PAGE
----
Sam Bankman-Fried, also known as SBF, has gone from being a crypto king to a defendant in a courtroom. The trial of the founder of the FTX cryptocurrency exchange is set to begin on Tuesday, October 3rd. He is facing fraud charges related to the collapse of his bankrupt business in November 2022, charges that he denies. But how did this 31-year-old go from incredible financial success to facing a legal battle for his freedom?
Bankman-Fried grew up in the wealthy San Francisco Bay area of California, where he attended an expensive school that cost $56,000 a year. Both of his parents were professors at Stanford Law School. He went on to study at the Massachusetts Institute of Technology (MIT), where he lived in a group house called Epsilon Theta. This community was known for being alcohol-free and enjoying activities such as playing board games, solving puzzles, and having rubber ducks. Bankman-Fried admitted that he didn’t apply himself in classes and was unsure of what he wanted to do with his life for most of college. In 2014, he graduated with a major in physics and a minor in mathematics.
Bankman-Fried has maintained the values of Epsilon Theta even after graduation. He has denied claims of drug and alcohol use at FTX, stating that there were no wild parties at the company. He described their parties as playing board games, with only about 20% of people having a small amount of alcohol. He is also known for being a vegan and has stuck to his principles even in jail, where he claims he has not been provided with vegan meals. Bankman-Fried’s veganism is connected to his involvement in animal rights activism and the effective altruism movement. While in college, he considered a career in animal welfare and organized a protest against factory farming. However, he was convinced by one of the leaders of the effective altruism movement that he could make a greater impact by pursuing a well-paying career and then donating money to charity. Bankman-Fried followed this approach and donated about half of his salary to various charities, including those focused on animal welfare.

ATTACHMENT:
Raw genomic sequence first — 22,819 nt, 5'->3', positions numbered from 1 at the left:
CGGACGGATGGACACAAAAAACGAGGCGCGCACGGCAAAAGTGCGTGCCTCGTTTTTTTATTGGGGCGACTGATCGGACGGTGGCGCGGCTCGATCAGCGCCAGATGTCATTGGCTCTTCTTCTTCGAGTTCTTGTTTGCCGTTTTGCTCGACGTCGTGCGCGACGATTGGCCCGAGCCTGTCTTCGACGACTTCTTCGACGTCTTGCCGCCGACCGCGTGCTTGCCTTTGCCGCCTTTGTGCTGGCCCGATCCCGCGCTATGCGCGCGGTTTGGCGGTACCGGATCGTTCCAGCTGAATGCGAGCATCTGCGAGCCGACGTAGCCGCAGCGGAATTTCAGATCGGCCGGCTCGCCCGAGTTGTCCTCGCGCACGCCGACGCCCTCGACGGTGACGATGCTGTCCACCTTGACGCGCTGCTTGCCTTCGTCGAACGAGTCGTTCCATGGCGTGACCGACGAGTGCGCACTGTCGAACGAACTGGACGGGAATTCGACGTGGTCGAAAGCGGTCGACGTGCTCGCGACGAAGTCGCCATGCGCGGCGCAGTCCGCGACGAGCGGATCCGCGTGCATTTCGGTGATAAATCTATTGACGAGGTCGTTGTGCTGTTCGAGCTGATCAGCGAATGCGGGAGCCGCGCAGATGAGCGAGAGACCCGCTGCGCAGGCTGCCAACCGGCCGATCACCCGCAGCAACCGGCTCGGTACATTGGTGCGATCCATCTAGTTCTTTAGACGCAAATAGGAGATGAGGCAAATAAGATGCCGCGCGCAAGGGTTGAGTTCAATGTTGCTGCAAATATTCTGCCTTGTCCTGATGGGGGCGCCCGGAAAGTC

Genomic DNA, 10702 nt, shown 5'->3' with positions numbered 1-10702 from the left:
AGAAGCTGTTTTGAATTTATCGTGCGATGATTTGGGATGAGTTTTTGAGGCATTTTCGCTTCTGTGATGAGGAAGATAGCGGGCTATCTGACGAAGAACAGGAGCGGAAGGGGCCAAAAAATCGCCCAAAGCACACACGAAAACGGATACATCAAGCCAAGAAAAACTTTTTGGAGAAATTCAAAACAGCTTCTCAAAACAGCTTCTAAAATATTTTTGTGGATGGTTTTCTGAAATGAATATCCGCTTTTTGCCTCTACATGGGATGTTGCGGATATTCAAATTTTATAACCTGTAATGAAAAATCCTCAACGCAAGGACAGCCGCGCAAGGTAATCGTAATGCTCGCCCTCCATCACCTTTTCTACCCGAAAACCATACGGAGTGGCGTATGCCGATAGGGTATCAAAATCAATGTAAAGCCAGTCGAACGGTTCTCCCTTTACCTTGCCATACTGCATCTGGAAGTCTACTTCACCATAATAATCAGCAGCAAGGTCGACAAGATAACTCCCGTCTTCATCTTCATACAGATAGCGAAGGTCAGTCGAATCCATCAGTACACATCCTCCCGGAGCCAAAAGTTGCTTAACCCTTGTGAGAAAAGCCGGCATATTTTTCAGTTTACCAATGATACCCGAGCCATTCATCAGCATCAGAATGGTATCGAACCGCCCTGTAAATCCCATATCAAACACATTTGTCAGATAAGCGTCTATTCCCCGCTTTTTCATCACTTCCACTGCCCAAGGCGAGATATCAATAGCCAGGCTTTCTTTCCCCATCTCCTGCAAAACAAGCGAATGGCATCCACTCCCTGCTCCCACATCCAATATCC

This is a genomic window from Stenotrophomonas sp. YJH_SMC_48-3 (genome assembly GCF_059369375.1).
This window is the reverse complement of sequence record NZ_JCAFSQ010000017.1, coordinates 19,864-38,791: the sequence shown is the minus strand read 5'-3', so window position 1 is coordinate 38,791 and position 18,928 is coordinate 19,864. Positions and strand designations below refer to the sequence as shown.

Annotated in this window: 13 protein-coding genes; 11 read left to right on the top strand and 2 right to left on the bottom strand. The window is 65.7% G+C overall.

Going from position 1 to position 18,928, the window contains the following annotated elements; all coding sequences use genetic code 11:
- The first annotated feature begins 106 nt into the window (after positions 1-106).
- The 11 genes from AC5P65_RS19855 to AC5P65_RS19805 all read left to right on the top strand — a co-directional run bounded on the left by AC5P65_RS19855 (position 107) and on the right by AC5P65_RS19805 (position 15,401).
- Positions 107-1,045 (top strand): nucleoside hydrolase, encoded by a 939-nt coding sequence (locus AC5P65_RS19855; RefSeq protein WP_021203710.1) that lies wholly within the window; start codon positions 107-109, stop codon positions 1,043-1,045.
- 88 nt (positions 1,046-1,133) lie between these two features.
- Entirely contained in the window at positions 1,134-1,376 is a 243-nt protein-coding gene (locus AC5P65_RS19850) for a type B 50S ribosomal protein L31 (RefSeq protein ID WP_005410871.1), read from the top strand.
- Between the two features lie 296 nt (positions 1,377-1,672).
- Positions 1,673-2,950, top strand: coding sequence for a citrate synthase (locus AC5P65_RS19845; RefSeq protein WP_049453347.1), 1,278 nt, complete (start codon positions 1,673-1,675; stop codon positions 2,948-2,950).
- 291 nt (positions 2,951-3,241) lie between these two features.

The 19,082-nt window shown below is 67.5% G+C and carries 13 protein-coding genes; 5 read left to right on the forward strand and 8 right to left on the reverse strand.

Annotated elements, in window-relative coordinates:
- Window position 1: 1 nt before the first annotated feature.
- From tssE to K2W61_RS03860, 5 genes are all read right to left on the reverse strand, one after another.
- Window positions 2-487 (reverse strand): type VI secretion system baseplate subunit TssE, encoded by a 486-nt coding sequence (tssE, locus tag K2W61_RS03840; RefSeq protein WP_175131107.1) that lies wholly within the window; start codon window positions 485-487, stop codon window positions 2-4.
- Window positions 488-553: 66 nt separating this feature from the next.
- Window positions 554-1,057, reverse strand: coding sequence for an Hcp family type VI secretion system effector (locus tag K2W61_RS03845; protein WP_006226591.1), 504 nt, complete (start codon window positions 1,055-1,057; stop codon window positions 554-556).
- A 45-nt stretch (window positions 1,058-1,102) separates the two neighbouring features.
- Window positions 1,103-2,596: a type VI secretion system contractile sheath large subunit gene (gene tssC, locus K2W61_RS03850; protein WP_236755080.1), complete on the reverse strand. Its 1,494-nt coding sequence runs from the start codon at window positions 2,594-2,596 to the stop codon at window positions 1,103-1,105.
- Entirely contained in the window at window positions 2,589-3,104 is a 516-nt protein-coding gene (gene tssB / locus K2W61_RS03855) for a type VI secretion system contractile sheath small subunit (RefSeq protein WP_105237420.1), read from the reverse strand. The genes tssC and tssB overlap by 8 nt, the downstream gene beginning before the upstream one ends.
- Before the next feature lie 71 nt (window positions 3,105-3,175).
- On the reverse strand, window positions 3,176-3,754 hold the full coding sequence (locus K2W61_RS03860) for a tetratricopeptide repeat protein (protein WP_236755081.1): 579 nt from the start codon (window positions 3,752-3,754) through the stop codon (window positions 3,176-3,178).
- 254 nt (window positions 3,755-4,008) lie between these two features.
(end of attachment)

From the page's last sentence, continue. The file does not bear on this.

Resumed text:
After working at Jane Street, a quantitative trading firm, for three years, Bankman-Fried decided to take more risks to make more money. He turned to crypto, starting with Bitcoin. He discovered that Bitcoin was being sold for more in Asia than in the US and saw an opportunity to make a profit by buying in one place and selling in another. In 2017, he co-founded the cryptocurrency trading firm Alameda Research, which donated half of its profits to charity. The company reached its peak by moving $25 million in Bitcoin daily. Two years later, Bankman-Fried founded FTX, an exchange that allowed users to buy and sell cryptocurrencies. He moved to Hong Kong and later to the Bahamas, where he bought a luxurious waterfront penthouse.
Bankman-Fried had a relationship with Caroline Ellison, whom he met while working at Jane Street. She joined Alameda Research, attracted by the idea of earning money to donate to charity. The couple lived together in Bankman-Fried’s Bahamas penthouse. However, Ellison eventually became unhappy at Alameda, and in her personal writings, she expressed feeling overwhelmed and hurt by her breakup with Bankman-Fried. Bankman-Fried was jailed for allegedly sharing these writings with a reporter, with a judge considering it witness tampering.
Bankman-Fried was a major donor to Joe Biden in the 2020 election cycle and made significant contributions to Democratic candidates and causes before the 2022 midterm elections. Prosecutors claim that he used $100 million in stolen FTX deposits to fund these political donations, hoping to influence the passage of crypto-friendly legislation. While the charge of conspiring to break US campaign finance laws was dropped after The Bahamas refused to extradite him, the judge has allowed the political donations to be discussed at the trial, as they are intertwined with the fraud charges.
Bankman-Fried is facing seven charges of fraud and conspiracy related to the collapse of FTX. Prosecutors allege that he looted billions of dollars from FTX customers to cover losses at Alameda, purchase luxury real estate, and make political donations. He has pleaded not guilty to the charges but acknowledges failures in risk management. The trial in Manhattan is expected to last up to six weeks.